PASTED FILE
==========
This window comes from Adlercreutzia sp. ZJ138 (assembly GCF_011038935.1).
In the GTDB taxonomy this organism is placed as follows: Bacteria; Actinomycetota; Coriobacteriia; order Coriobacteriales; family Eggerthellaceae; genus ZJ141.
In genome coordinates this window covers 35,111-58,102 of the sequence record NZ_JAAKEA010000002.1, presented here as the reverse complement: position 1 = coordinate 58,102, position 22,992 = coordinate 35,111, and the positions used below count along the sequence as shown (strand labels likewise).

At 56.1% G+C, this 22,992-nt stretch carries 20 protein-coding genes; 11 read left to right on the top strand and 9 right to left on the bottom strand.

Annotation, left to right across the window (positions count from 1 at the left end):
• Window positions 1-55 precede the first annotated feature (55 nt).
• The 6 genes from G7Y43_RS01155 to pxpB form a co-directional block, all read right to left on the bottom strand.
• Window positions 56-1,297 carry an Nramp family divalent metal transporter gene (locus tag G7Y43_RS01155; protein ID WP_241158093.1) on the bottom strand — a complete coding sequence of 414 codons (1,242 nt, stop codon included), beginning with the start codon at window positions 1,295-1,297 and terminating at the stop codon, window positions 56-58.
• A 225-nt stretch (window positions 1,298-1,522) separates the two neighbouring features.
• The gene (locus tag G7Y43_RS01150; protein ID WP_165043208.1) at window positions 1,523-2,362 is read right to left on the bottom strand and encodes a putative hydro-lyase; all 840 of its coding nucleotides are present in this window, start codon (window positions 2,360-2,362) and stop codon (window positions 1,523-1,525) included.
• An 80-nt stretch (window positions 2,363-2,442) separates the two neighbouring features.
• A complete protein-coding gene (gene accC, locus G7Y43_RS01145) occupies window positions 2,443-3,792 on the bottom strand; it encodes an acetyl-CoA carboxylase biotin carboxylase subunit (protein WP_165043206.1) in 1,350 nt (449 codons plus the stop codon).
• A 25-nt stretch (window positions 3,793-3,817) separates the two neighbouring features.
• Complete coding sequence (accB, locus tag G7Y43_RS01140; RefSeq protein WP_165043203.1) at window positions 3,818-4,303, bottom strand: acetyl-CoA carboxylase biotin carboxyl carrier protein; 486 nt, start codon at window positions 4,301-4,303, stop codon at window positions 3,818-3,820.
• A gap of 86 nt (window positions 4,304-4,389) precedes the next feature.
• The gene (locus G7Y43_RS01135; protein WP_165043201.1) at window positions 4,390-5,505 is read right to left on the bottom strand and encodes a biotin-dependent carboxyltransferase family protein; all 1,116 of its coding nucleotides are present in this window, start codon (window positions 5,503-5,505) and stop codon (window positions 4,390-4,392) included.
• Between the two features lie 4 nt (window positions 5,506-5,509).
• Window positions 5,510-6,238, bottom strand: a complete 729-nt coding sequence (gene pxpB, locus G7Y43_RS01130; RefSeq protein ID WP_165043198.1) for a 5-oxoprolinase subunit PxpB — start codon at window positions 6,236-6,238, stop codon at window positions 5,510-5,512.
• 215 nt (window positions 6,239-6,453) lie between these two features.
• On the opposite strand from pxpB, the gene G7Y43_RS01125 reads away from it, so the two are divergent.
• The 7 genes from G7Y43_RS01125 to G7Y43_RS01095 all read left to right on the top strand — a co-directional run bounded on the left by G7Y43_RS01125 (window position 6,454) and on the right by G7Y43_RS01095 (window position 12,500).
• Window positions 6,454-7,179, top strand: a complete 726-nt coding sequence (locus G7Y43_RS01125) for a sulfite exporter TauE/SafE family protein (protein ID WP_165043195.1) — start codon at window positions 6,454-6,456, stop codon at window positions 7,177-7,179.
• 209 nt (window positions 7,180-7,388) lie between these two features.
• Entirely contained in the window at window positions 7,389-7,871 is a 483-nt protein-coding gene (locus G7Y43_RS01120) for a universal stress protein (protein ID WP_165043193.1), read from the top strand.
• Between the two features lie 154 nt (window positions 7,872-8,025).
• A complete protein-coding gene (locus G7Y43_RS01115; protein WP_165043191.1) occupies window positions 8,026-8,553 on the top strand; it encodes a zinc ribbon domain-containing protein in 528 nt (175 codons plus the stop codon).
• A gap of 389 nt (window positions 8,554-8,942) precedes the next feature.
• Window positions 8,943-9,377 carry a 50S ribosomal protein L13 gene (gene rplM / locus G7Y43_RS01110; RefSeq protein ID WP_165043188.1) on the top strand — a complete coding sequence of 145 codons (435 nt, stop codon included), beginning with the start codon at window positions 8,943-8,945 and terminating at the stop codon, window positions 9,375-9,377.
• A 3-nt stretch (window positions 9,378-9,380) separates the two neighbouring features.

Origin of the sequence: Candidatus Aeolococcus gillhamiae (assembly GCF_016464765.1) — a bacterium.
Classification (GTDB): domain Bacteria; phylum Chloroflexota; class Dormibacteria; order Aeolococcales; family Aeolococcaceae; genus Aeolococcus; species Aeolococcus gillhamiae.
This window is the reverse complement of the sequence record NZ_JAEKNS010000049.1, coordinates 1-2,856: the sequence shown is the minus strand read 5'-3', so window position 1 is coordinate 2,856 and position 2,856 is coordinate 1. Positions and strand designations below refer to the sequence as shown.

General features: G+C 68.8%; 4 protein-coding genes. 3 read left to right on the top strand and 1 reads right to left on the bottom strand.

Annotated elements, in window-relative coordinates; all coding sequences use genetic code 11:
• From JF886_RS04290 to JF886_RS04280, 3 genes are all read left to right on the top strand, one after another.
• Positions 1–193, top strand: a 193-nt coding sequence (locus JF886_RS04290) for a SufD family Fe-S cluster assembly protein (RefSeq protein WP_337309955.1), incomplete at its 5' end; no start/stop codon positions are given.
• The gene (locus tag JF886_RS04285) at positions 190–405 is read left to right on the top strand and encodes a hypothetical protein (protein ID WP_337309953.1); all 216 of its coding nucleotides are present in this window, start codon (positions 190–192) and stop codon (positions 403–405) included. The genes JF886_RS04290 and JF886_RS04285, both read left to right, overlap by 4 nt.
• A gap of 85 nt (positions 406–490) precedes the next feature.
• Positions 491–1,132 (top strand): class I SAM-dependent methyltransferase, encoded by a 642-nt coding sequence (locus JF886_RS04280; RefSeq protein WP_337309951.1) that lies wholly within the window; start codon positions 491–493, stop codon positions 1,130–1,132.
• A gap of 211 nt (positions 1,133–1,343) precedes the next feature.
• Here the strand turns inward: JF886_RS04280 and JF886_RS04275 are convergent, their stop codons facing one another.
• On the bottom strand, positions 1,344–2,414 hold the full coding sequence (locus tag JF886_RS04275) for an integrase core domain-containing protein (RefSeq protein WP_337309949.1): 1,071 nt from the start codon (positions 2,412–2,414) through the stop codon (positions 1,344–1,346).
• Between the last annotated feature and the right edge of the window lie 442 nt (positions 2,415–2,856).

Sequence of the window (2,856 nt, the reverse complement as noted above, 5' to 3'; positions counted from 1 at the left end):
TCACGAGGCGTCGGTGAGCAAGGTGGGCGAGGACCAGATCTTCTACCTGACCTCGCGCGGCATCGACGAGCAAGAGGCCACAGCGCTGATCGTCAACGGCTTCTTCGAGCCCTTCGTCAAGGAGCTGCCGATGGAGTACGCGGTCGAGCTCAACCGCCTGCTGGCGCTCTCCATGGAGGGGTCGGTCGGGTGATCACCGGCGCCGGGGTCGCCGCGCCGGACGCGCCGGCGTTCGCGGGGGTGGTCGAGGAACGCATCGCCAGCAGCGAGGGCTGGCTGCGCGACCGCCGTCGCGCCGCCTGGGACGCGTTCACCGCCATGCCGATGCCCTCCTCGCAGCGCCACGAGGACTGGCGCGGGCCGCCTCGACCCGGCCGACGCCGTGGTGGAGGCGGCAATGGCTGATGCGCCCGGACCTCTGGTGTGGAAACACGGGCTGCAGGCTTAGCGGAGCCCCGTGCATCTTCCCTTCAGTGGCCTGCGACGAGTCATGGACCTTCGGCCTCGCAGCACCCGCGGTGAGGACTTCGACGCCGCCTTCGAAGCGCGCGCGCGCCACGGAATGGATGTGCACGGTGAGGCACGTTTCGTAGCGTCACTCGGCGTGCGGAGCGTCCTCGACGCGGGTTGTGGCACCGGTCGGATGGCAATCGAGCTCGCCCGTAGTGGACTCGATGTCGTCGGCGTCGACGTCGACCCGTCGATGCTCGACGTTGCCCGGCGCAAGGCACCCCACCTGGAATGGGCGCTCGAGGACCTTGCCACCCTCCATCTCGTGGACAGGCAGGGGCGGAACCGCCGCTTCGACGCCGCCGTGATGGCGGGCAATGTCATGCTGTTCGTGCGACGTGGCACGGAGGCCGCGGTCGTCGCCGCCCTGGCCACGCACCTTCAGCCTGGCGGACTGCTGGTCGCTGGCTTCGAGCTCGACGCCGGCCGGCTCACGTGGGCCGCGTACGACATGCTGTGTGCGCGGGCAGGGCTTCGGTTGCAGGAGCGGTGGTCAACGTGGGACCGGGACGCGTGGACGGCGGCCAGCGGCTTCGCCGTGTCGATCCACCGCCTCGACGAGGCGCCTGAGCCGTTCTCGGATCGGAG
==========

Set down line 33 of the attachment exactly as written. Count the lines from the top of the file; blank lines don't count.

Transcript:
General features: G+C 68.8%; 4 protein-coding genes. 3 read left to right on the top strand and 1 reads right to left on the bottom strand.